The History and Humor of the Kazoo
This month, we celebrate an important milestone for humankind: almost 170 years of kazooing! January 28th is National Kazoo Day, and you know what that means — it’s time for us to dive into the history, humor, “how,” and “why” of one of the world’s funniest musical inventions. Let’s get to it!
The History of the Kazoo
Voice-changing and vibrating instruments, much like the kazoo, have been played for hundreds of years for ceremonial purposes in Africa. These instruments were called mirlitons, or “onion flutes.”
A popular anecdote suggests that Alabama Vest, a formerly enslaved person residing in Macon, Georgia, designed the modern kazoo in 1840 in collaboration with German clock manufacturer Thaddeus Von Clegg. The kazoo was formally named the “Clegghorn.” Because the pair introduced their musical invention to the Georgia State Fair in 1852, the kazoo is commonly considered an American invention, despite its African origins. Many kazoo enthusiasts have continuously petitioned to make the kazoo the National Instrument of the United States, though in 1885, the Telegraph referred to the kazoo as a “new nondescript musical instrument of torture.”
After the Georgia State Fair, salesmen Emil Sorg and Michael McIntyre came across the kazoo and decided to launch The Original American Kazoo Company, the first kazoo mass-production endeavor. McIntyre patented the kazoo in 1923, and business boomed. The original factory in Eden, New York still produces kazoos to this day.
Kazoos are plastic or metal tubes with a wax membrane contained in a single hole. When the kazoo is sang or spoken into, the wax membrane vibrates, altering the voice into a nasally, vibrating sound. Although the pitch of the kazoo can be changed simply by changing the pitch of one’s voice, partially covering the membrane can introduce a kazooist to a wide range of noises.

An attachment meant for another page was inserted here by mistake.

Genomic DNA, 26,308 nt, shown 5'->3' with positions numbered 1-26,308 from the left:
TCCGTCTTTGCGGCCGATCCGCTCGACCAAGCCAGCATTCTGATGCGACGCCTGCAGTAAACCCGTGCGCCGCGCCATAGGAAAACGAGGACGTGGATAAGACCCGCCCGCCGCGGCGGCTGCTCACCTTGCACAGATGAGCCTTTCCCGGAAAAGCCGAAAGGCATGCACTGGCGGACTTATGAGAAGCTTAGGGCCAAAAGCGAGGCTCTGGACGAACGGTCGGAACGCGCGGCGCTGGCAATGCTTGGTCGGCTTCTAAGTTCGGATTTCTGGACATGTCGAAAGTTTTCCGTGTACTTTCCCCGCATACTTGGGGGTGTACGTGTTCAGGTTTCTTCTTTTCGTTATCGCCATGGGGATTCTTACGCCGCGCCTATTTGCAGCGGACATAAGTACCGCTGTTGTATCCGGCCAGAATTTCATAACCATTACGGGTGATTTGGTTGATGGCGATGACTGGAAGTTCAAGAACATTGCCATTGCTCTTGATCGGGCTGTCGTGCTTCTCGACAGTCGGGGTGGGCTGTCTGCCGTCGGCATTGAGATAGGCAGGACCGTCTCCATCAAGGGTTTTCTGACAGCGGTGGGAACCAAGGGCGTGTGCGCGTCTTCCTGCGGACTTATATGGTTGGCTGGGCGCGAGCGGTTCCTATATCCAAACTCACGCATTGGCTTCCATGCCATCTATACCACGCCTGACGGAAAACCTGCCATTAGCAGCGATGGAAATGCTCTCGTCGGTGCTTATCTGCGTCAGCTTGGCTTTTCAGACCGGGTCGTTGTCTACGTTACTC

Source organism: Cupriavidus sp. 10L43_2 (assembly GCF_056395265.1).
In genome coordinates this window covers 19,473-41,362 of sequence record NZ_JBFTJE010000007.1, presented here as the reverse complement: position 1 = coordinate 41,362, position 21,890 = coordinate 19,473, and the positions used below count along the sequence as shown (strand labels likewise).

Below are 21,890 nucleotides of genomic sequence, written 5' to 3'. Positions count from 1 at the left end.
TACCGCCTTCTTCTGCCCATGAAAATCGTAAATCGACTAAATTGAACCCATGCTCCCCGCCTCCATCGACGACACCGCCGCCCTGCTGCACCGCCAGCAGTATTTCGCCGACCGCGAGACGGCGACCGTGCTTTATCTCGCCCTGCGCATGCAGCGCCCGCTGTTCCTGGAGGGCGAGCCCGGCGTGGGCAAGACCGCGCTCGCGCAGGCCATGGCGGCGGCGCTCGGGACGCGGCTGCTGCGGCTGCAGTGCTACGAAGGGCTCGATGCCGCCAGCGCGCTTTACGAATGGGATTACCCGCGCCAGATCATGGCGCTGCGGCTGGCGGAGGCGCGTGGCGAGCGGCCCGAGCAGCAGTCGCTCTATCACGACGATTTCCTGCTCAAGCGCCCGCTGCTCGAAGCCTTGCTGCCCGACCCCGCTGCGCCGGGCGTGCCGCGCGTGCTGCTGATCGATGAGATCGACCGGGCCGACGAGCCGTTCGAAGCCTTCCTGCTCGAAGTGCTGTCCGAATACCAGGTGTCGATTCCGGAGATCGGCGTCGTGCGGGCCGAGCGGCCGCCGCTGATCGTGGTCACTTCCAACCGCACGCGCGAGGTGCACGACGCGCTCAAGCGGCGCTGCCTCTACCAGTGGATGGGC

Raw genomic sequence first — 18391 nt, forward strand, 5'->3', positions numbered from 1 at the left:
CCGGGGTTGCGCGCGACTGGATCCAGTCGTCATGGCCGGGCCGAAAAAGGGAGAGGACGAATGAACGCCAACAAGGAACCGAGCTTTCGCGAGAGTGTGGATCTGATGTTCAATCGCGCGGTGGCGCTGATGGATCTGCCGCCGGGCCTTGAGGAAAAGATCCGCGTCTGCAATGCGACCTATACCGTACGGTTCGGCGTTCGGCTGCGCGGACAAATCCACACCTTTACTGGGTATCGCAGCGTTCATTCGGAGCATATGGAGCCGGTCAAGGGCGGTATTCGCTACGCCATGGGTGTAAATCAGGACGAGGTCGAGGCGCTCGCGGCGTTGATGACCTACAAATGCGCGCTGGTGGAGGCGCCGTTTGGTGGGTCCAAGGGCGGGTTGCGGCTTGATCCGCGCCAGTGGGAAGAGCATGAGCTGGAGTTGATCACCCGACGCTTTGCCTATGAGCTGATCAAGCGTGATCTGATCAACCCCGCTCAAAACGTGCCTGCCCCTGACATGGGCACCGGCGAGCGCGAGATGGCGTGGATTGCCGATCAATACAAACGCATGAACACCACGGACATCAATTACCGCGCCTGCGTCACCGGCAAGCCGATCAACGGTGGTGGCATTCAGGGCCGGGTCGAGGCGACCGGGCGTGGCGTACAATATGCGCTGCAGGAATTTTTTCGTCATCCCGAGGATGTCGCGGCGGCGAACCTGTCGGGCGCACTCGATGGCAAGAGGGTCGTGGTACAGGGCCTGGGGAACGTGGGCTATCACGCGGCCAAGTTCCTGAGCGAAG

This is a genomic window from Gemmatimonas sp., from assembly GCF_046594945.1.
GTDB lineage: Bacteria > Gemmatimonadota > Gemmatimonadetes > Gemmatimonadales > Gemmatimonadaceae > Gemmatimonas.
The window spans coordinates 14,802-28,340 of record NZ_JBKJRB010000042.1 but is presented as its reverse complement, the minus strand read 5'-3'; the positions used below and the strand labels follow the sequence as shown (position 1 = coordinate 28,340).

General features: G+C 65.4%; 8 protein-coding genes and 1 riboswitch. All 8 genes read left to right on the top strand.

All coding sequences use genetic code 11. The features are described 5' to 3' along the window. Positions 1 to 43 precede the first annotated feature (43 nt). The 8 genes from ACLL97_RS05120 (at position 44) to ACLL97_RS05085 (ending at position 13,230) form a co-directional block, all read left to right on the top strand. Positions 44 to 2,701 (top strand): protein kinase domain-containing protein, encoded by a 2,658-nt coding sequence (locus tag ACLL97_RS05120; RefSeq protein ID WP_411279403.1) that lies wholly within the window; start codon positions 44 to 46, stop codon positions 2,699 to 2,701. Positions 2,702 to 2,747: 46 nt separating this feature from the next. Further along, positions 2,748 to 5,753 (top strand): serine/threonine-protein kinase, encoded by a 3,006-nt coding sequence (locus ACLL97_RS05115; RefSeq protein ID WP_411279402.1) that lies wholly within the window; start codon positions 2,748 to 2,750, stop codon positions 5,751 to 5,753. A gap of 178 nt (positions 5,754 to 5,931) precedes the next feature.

Following the invention of the kazoo, further versions were developed. Liquor bottle-shaped kazoos were produced to celebrate the end of Prohibition, and production gradually shifted from metal to plastic kazoos. Contrary to popular belief, the kazoo is not related to the vuvuzela, the plastic horn commonly heard at football matches, nor is it related to the harmonica, a free-reed wind instrument. However, just as the clarinet and saxophone families include many instruments, the kazoo family now includes the standard soprano kazoo, alto kazoo (15 centimeters), tenor kazoo (30 centimeters), and Kaboom Kazoo — the largest model (90 centimeters).
Tracy Newman performs “San Francisco Bay Blues” on kazoo and guitar, 1965, at Brooklyn College.
The Impact of the Kazoo
According to Julius Greve & Sascha Pöhlmann, kazoos have never been considered respectable instruments, but rather, “toy-like sound-producers for the common man, woman, and above all, child,” namely because the kazoo is “figured out in the hands of the learner and not at the advice of a teacher.”
How has the kazoo reigned as one of the funniest musical instruments of all time? The buzzing, duck-like sound certainly adds a humorous quality to the human voice, and so kazoos have become a tool for spreading positivity and laughter. Famously, the video game Yoshi’s New Island includes kazoos in its soundtrack, as does the film Chicken Run, composed by John Powell and Harry Gregson-Williams.
However, in addition to jug bands and toy stores, the kazoo has been featured in countless professional ensembles worldwide. Jesse Fuller’s 1962 San Francisco Bay Blues, played by Tracy Newman in the video clip above, features a kazoo solo. In 2011, the audience of BBC in Royal Albert Hall performed Wagner’s Ride of the Valkyries and the Dambusters March on kazoos, setting a world record for the largest kazoo ensemble: 5,190 kazooists. Kazooist Barbara Stewart performed on The Tonight Show, as well as at Carnegie Hall. Indeed, when it comes to the kazoo, anything is possible — and that is a fact worth celebrating.
References and Further Reading
Greve, Julius and Pöhlmann, Sascha (2015). America and The Musical Unconscious. Atropos Press. ISBN 78-1-940813-84-4. Retrieved December 30, 2021.
Jordan, Meredith (2015). “Kazoo Factory Tunes In to Beaufort County.” Bluffton Today. Retrieved December 30, 2021.
Kazoo History, https://www.nationalkazooday.com/kazoo-history.html. Retrieved December 30, 2021.
Stewart, Barbara (2006). The Complete How To Kazoo. Workman Publishing Company. ISBN 978-0-7611-4221-9. Retrieved December 30, 2021.